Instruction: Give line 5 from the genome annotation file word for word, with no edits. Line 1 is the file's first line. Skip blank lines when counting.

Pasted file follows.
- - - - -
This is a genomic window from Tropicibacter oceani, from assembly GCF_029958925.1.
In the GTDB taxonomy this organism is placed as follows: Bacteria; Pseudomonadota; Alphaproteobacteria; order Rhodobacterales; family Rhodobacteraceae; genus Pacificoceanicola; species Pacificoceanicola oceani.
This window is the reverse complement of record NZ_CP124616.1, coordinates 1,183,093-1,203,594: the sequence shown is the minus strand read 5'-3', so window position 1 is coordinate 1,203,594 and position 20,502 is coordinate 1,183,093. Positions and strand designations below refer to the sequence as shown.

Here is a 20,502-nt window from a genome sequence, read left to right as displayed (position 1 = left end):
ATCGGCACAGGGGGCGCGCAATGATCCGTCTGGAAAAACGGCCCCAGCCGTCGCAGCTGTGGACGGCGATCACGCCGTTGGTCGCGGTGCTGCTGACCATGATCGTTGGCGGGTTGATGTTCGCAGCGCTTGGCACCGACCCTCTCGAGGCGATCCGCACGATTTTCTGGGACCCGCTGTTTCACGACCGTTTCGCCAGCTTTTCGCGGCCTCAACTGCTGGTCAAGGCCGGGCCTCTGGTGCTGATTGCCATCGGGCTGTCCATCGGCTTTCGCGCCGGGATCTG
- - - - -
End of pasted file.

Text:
ATCGGCACAGGGGGCGCGCAATGATCCGTCTGGAAAAACGGCCCCAGCCGTCGCAGCTGTGGACGGCGATCACGCCGTTGGTCGCGGTGCTGCTGACCATGATCGTTGGCGGGTTGATGTTCGCAGCGCTTGGCACCGACCCTCTCGAGGCGATCCGCACGATTTTCTGGGACCCGCTGTTTCACGACCGTTTCGCCAGCTTTTCGCGGCCTCAACTGCTGGTCAAGGCCGGGCCTCTGGTGCTGATTGCCATCGGGCTGTCCATCGGCTTTCGCGCCGGGATCTG